But there was a sting in the tail for Seb and his penalty as being in the pack bit him and ended his day. Indeed he was hit twice, first in the back under braking for the tight turn two and then again more definitively in turn three, sending him frisbeeing into the barriers. And conforming with this sport’s wicked sense of irony it was none other than his nemesis from China Daniil Kvyat doing the hitting.
Unlike in China it was definitely Kvyat at fault this time, But equally in the humble opinion of this author in neither clash was his driving as egregious as some have been trying to make out. In the first contact it was the sort of tap in the back we see frequently in the concertina of a big braking zone early on the opening lap, while in the second – while it looked a worse offence – there were the mitigating circumstances of Vettel and Sergio Perez both going slower than you’d expect for their own peculiar reasons. Audible calls out there for race bans – or being hung from the front of the Sochi grandstand – are surely excessive. In fairness too Vettel afterwards, while clearly livid about his lot, resisted temptation to dredge up the Shanghai clash depsite some cajoling. Kvyat too didn’t shirk his responsibility to any great extent.
This unusually helped Hamilton, aiding his vault up to P5 at the off. He then jumped Felipe Massa immediately for P4 when green flag racing resumed following the clean up and not long later ambushed Kimi Raikkonen for P3 around the back of the track with a move that was a lot like him – opportunist, brave, unorthodox. It took him rather longer to clear Valtteri Bottas in second, demonstrating what many thought in advance that a well-driven Williams would be the hardest thing for Lewis to clear. Indeed he followed him for the rest of the opening stint, apparently unable to even get near to the back of the FW38.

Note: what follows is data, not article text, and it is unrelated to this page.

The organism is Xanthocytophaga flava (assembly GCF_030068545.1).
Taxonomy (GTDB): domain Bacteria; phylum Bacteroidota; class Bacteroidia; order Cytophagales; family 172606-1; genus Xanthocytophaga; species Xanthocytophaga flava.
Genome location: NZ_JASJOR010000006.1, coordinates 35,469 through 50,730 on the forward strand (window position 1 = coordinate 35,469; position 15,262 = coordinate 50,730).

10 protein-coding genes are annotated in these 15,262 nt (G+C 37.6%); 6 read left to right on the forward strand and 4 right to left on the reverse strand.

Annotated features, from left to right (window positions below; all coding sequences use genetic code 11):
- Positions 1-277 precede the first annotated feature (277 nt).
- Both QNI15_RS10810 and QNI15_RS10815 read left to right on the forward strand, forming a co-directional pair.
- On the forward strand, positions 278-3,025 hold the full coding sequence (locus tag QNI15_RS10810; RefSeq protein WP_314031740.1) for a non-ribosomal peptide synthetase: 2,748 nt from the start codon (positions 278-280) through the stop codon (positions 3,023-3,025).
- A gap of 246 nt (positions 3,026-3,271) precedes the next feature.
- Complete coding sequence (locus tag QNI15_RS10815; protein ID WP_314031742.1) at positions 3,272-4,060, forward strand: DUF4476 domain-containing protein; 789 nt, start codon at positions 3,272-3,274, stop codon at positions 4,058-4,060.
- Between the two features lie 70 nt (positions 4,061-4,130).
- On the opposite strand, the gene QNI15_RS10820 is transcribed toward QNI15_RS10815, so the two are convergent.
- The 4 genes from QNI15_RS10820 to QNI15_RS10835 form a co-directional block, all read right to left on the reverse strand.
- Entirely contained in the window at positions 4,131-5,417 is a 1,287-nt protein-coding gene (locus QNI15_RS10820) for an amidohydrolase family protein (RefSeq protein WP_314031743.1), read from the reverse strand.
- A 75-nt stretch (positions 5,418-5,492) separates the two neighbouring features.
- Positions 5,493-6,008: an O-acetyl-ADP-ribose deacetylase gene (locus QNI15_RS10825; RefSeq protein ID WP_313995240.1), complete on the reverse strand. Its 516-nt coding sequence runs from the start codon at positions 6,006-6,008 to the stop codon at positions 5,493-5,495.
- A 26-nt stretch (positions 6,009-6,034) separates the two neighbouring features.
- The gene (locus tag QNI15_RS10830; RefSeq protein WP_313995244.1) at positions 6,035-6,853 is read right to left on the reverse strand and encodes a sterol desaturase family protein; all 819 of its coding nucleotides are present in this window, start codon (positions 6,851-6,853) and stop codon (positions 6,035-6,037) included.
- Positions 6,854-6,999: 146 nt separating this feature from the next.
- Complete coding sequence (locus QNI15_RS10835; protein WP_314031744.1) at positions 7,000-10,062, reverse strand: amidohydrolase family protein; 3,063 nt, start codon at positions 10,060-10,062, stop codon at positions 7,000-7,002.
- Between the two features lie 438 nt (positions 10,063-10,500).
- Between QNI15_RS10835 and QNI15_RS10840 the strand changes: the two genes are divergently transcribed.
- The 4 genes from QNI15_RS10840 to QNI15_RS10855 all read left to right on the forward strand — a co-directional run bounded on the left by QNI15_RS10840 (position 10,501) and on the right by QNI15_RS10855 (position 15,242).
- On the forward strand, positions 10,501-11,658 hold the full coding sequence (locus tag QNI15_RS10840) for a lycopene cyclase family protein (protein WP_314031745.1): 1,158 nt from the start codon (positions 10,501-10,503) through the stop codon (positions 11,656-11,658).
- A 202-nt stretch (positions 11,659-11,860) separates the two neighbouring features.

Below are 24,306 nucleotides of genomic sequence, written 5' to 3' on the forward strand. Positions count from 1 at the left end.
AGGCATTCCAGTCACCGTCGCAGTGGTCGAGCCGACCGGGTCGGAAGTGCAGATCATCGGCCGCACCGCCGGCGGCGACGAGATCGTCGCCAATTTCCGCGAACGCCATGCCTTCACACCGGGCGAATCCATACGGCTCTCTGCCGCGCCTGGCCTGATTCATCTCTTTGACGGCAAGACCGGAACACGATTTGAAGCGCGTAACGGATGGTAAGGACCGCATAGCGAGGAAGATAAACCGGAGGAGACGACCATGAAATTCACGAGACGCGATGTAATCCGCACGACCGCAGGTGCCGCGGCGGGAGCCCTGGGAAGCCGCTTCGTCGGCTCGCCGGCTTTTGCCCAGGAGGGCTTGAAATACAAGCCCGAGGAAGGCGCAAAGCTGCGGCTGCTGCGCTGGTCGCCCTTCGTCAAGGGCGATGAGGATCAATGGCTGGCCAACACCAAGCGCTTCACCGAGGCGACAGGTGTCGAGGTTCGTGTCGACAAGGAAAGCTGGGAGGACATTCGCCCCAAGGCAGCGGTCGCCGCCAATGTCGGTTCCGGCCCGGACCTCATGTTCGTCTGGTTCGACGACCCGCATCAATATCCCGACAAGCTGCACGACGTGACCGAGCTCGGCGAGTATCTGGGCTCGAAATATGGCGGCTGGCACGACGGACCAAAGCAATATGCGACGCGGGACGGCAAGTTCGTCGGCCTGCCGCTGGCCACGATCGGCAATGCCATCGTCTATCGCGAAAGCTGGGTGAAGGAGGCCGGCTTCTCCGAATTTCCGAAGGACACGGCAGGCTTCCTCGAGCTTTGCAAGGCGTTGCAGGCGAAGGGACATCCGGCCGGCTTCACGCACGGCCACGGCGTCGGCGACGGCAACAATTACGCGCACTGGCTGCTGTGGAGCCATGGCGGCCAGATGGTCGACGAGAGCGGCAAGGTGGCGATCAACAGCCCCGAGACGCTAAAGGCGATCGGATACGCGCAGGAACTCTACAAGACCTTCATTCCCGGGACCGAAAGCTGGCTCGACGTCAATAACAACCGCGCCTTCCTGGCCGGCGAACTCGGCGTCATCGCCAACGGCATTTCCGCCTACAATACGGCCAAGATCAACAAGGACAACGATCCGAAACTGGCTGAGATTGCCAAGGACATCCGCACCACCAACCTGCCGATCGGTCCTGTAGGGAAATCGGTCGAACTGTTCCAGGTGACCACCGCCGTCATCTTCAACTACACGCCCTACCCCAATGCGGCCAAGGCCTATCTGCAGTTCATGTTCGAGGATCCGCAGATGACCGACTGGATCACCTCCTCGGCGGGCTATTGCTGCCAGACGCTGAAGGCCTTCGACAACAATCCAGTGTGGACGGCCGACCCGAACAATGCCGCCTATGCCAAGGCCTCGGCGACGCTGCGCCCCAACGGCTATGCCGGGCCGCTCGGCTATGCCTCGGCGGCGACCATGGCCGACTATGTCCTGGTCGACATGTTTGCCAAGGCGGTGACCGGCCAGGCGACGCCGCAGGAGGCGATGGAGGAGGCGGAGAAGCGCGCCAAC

It looked for the briefest of moments that Lewis and his team might also have dashed his one opportunity to pass on strategy. Once again in a Sochi race the one-stopper was a no-brainer. Bottas was the first to blink, pitting on lap 17, but Lewis rather than press on in the new clear air pitted himself just a lap later, and emerged still behind Bottas. But a lap on with his fresh boots it mattered not as he out-braked Bottas neatly into turn two.
Once Nico had pitted himself the gap between the two Mercs in first and second was something like 12 seconds, which equated to near enough half a second a lap until the end for Lewis to catch, but Lewis nevertheless set down to it. He was looking good on it too for a time, getting the gap down to around seven seconds by lap 36 with 17 remaining. But in keeping with another chief theme of this season so far just at the point that things looked to be coming together for him his hopes were diminished again, as his team radio crackled and his engineer told him that he had a ‘water pressure issue’. Immediately Rosberg put a second plus a lap on him and as far as the win was concerned the game was a bogey, the only matter about the first two places to be resolved was whether Lewis could make it to the end. He did, as he was informed a few laps later that the ‘issue had stabilised’.
Nico following his latest triumph for the first time showed some visual hints of getting used to it all, but his words still radiated is usual glee. ‘I was feeling really comfortable today, especially at the end of the race’, he said.